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The Idiot
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The Idiot
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  • Gania darted a terrible glance of wrath at her for this, but Nina Alexandrovna, mended matters a little when Gania introduced her at last.
  • "That’s a kind-hearted man, if you like," said Daria Alexeyevna, whose wrath was quickly evaporating.
  • It soon became clear to Gania, after scenes of wrath and quarrellings at the domestic hearth, that his family were seriously opposed to the match, and that Nastasia was aware of this fact was equally evident.
  • All these concessions and rebuffs of fortune, of late, had wounded his spirit severely, and his temper had become extremely irritable, his wrath being generally quite out of proportion to the cause.
  • Mrs. Epanchin misunderstood the observation, and rising from her place she left the room in majestic wrath.
  • Aglaya was dreadfully indignant, and looked twice as pretty in her wrath.
  • She appeared to be in the last stages of wrath and irritation; her eyes flashed.
  • Because you tried to kill me—that’s why you can’t shake off your wrath against me.
  • Every time that Aglaya showed temper (and this was very often), there was so much childish pouting, such "school-girlishness," as it were, in her apparent wrath, that it was impossible to avoid smiling at her, to her own unutterable indignation.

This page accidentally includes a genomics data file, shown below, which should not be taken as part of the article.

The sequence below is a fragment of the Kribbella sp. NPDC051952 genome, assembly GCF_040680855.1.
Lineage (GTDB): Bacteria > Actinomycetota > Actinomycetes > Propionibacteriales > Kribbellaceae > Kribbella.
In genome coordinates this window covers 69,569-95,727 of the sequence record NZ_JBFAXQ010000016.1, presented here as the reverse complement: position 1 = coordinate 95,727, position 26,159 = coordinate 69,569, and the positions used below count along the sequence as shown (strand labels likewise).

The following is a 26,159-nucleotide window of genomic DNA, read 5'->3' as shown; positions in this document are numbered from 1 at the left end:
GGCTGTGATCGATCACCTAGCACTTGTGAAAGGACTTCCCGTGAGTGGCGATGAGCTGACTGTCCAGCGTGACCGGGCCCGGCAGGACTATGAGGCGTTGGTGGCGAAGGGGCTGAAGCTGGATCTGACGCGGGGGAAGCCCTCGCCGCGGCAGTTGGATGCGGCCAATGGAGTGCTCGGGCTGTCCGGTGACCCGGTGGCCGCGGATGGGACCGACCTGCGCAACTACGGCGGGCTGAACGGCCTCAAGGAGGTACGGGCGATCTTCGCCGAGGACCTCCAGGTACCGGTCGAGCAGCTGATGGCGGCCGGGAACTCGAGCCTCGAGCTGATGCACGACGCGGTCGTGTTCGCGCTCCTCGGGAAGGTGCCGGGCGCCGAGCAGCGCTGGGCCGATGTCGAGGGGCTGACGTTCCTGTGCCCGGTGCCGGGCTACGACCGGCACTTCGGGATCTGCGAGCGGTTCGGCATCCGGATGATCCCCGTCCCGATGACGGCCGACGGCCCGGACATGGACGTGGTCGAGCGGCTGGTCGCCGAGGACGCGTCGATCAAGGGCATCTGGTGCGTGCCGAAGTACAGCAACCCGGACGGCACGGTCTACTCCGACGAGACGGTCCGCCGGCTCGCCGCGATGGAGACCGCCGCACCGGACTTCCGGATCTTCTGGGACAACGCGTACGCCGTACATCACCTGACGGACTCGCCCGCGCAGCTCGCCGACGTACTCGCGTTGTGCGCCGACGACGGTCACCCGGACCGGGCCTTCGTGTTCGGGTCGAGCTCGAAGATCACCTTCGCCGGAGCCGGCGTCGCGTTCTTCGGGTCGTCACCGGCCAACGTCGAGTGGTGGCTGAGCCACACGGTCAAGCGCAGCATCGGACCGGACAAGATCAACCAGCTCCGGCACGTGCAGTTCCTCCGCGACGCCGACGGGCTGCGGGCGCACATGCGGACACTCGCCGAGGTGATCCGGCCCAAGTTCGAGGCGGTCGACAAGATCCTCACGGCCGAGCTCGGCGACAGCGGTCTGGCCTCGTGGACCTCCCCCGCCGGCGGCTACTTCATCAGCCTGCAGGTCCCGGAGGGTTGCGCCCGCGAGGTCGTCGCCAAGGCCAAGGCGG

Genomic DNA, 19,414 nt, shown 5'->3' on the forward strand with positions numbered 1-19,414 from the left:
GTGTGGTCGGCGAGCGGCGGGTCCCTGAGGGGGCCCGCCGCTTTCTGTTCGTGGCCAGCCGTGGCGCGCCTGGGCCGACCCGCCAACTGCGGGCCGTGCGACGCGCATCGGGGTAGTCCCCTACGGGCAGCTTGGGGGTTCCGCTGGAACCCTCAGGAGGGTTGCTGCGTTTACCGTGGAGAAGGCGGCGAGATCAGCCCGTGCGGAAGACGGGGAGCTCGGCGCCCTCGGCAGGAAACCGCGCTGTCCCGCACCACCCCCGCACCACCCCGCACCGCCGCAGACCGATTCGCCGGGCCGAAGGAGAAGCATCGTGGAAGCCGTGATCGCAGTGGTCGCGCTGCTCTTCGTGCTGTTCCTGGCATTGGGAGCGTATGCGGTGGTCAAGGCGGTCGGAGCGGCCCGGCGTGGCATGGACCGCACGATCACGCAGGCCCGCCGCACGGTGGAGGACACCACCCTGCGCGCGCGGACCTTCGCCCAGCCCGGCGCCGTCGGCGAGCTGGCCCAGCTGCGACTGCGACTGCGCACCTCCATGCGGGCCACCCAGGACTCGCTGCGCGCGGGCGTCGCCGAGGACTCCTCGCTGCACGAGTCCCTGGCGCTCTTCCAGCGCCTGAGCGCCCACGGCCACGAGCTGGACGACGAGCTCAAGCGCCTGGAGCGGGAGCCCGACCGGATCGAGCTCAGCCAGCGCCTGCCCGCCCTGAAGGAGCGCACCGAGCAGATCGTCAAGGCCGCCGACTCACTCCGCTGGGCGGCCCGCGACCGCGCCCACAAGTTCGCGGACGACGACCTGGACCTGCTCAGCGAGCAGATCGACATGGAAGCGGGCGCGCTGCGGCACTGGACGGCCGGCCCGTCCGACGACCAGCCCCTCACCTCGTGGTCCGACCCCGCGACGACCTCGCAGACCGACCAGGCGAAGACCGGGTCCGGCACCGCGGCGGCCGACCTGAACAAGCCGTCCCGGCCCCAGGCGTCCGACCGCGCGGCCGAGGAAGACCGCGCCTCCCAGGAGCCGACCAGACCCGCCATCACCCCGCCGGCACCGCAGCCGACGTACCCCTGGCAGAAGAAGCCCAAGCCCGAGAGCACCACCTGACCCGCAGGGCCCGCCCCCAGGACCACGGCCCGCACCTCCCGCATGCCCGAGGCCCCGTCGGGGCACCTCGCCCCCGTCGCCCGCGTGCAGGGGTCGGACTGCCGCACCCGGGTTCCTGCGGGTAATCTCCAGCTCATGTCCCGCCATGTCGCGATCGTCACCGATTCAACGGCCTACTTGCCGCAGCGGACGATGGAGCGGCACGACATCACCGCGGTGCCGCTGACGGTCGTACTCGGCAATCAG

• As a rule, she vented her wrath on her unfortunate companion, be it who it might.
  • The prince jumped up in alarm at Aglaya’s sudden wrath, and a mist seemed to come before his eyes.
  • The general shouted in his fury; but it was to be concluded that his wrath was not kindled by the expressed doubt as to Kapiton’s existence.
  • She was irritated at she knew not what, and could not restrain her wrath.
  • She very well knew that if she kept quiet and asked her brother nothing about his reason for tearing up and down the room, his wrath would fall upon her head.
  • Colia insisted, in discussing the matter with his mother, that all this was but the outcome of abstinence from drink, or perhaps of pining after Lebedeff, with whom up to this time the general had been upon terms of the greatest friendship; but with whom, for some reason or other, he had quarrelled a few days since, parting from him in great wrath.
  • We went off on the hot scent to Wilkin’s together, you know; but I must first observe that the general was even more thunderstruck than I myself this morning, when I awoke him after discovering the theft; so much so that his very face changed—he grew red and then pale, and at length flew into a paroxysm of such noble wrath that I assure you I was quite surprised!
  • Who the deuce is the prince?" cried the general, who could conceal his wrath no longer.
  • "And everyone of them shows his rags, his toil-worn hands, and yells in his wrath: ’Here are we, working like cattle all our lives, and always as hungry as dogs, and there are others who do not work, and are fat and rich!’

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  • She could hardly contain her wrath when she learned he had betrayed her.
  • She fear’s the wrath of God.

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